We’ve all heard about it. It seems like everyone on social media is talking about it, but what is intuitive eating, and how is it connected to mindfulness? It isn’t really new, but it seems to have become more popular over the last few years.
The anti-diet approach was first introduced in 1995 by Californian dietitian Evelyn Tribole and nutrition therapist Elyse Resch with the bestselling book Intuitive eating. According to research, intuitive eating has been linked to a decreased emotional eating behavior with higher levels of mindfulness and even a lower BMI. The idea behind the concept is to stop restricting and (re-)learning how to identify your body’s signals of what it really needs to nurture yourself without categorizing food into good and bad.
As a holistic nutritionist, I eat intuitively for many years now and have never felt better.
So let’s get into the details; Only eat when you are hungry, and stop eating when you feel full. Without prohibitions, without renunciation. Easier said than done, right? Mainly because we live within a society that is abundant in easily accessible food. Mindfulness often plays hardly any role in everyday life. We eat out of habit and ignore signals from our bodies. Instead, external signals often dominate our diet: advertisements for the latest ice cream, cooking tutorials, or food photos on Instagram. So although we are well satiated, we often get the feeling of being hungry anyway.
Research has shown, though, that intuitive eating strategies and skills can be re-learned and sustained. The following ten principles of intuitive eating will help you get started, and I would like to break them down for you in a beginner-friendly way;
Reject the diet mentality
Diets are often doomed to failure in advance and are not a long-term solution if you want to reach your feel-good weight. On the contrary, they usually lead to renewed weight gain – even I, a nutritionist, have fallen into that trap in the past.
Honor your hunger
Hunger is not your enemy. It’s your body’s natural defense mechanism and desire to be fed. You’ll often read to suppress your hunger with a big glass of water. Forget that. Eat when you’re hungry – whether the last time you ate was one hour or four hours ago.
Make peace with food
Stop splitting food into good and bad. Everything is allowed. If you eat intuitively, you eat everything you want. Pay attention to the taste and the feeling that the meal leaves after eating.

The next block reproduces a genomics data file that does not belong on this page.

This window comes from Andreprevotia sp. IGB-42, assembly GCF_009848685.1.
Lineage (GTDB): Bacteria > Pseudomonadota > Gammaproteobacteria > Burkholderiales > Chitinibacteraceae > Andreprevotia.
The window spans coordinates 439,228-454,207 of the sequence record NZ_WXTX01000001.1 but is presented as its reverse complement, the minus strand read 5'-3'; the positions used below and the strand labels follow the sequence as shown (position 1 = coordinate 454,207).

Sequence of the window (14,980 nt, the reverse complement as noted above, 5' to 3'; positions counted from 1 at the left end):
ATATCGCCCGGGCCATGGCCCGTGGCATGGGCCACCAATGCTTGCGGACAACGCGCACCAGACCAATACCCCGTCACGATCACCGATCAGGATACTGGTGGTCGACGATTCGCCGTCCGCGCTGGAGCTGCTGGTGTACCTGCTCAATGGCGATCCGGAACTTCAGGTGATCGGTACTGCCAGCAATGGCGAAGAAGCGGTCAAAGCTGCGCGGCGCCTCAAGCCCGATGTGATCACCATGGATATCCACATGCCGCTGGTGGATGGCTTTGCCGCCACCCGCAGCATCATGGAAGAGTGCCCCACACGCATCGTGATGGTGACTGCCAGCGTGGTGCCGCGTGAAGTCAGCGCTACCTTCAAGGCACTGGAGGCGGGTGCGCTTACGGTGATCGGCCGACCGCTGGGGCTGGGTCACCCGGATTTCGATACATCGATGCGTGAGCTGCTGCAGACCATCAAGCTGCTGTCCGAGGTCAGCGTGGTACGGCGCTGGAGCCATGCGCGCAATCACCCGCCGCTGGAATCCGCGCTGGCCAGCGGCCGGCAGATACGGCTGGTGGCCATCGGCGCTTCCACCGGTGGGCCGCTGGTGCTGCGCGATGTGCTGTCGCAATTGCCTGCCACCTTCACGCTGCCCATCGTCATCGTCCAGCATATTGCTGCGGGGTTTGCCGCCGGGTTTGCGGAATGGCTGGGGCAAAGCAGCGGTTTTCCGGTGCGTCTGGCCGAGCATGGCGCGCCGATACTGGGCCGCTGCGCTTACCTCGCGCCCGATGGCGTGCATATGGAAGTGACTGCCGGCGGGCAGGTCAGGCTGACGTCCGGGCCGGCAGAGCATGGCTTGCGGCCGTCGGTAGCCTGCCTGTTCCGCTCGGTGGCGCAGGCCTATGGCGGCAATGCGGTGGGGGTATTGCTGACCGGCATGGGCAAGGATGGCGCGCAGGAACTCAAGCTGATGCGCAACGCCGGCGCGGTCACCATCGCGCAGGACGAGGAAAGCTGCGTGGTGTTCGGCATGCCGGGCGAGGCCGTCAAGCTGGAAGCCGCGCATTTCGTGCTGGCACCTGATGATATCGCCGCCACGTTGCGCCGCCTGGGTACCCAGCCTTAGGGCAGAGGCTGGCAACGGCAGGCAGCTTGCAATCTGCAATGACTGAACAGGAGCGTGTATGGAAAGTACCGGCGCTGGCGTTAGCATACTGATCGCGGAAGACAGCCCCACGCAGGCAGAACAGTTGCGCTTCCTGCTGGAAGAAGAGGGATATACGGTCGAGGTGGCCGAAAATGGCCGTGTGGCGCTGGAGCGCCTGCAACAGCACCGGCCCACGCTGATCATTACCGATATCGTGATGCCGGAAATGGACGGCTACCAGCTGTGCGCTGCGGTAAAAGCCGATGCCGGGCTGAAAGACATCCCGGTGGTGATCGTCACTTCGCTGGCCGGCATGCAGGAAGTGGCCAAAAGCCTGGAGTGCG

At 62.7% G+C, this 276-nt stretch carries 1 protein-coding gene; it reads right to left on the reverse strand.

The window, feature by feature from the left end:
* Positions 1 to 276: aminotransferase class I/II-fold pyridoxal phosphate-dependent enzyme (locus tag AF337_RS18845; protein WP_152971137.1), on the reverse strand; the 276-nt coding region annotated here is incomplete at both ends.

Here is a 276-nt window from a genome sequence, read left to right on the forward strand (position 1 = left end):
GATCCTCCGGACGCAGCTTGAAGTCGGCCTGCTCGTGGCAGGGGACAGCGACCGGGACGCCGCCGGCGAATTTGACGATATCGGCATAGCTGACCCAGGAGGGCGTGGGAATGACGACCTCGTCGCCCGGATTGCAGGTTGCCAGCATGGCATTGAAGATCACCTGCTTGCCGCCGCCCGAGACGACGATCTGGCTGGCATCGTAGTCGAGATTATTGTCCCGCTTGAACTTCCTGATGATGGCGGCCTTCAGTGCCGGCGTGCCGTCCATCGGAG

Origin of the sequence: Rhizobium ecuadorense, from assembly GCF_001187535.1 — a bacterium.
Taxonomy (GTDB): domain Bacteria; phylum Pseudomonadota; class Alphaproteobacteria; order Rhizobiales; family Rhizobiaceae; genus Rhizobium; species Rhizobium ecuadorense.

Challenge the food police
This is a crucial step on your path of becoming an intuitive eater; The “food police” are the thoughts that tell you that you should feel good or bad after eating. Reject these thoughts and stop feeling guilty if you ever ate a bag of potato chips or a chocolate bar.
Discover the satisfaction factor
Eating is not just about getting full. Food should make you satisfied and well-nourished. So sit down, make time and take your meal in peace and with all your senses.
Feel your fullness
Learn to listen to your body’s signals; If you eat slowly and calmly, you’ll quickly know when enough is enough. You haven’t finished your plate yet? That doesn’t matter; just save the rest of the meal for the next day instead of forcing yourself to eat it all.
Cope with your emotions with kindness
When you’re stressed out or sad, you automatically reach for chocolate. Does that sound familiar? I’ve been there too.
It’s perfectly okay to feel sad, anxious, angry, or lonely. Food is often used to make you feel better. But remember, food won’t solve your problems. Find other ways to deal with your feelings. A Yoga session, a phone call with your best friend, or an entry into your gratitude journal can be beneficial.
Respect your body
One of the most important principles of intuitive eating; You are enough. Accept your body the way it is and learn to love yourself. Your value does not depend on the way you look or how much you weigh.
Instead of thinking about which workout burns the most calories, consider, “What activity is fun and makes me feel good?” It doesn’t matter if that’s Yoga, running, dancing, biking, or strength training. If you enjoy your exercise routine, you will be more likely to stick with it.
Honor your health
Choose food that promotes your health and helps you feel good. You don’t have to eat perfectly all the time to be healthy, though. No particular food will make you sick overnight. The journey is the destination.
Remember, intuitive eating is not a diet. Instead, it’s an expedition to more self-love. Applying ten principles can feel overwhelming first, just start with the one that seems most natural to you and add another once your new habit has manifested. You’ll quickly discover that it doesn’t require effort as you learn to simply trust your intuition again.
Something that is close to my heart and I would like to mention is that if you have in the past or are currently struggling with an eating disorder, I know letting go of numbers can feel challenging and scary; I have worked with clients who gained weight when first introduced to intuitive eating, and this can be triggering. Just know that this is a very normal and even healthy response from your body when you restricted yourself for a long time. Still, the chances are high that you will bounce back to your healthy feel-good weight when your body realizes that this is the new standard and it doesn’t need to store for tough times. Additionally, I suggest unfollowing all social media accounts that glorify unrealistic body types and food restrictions.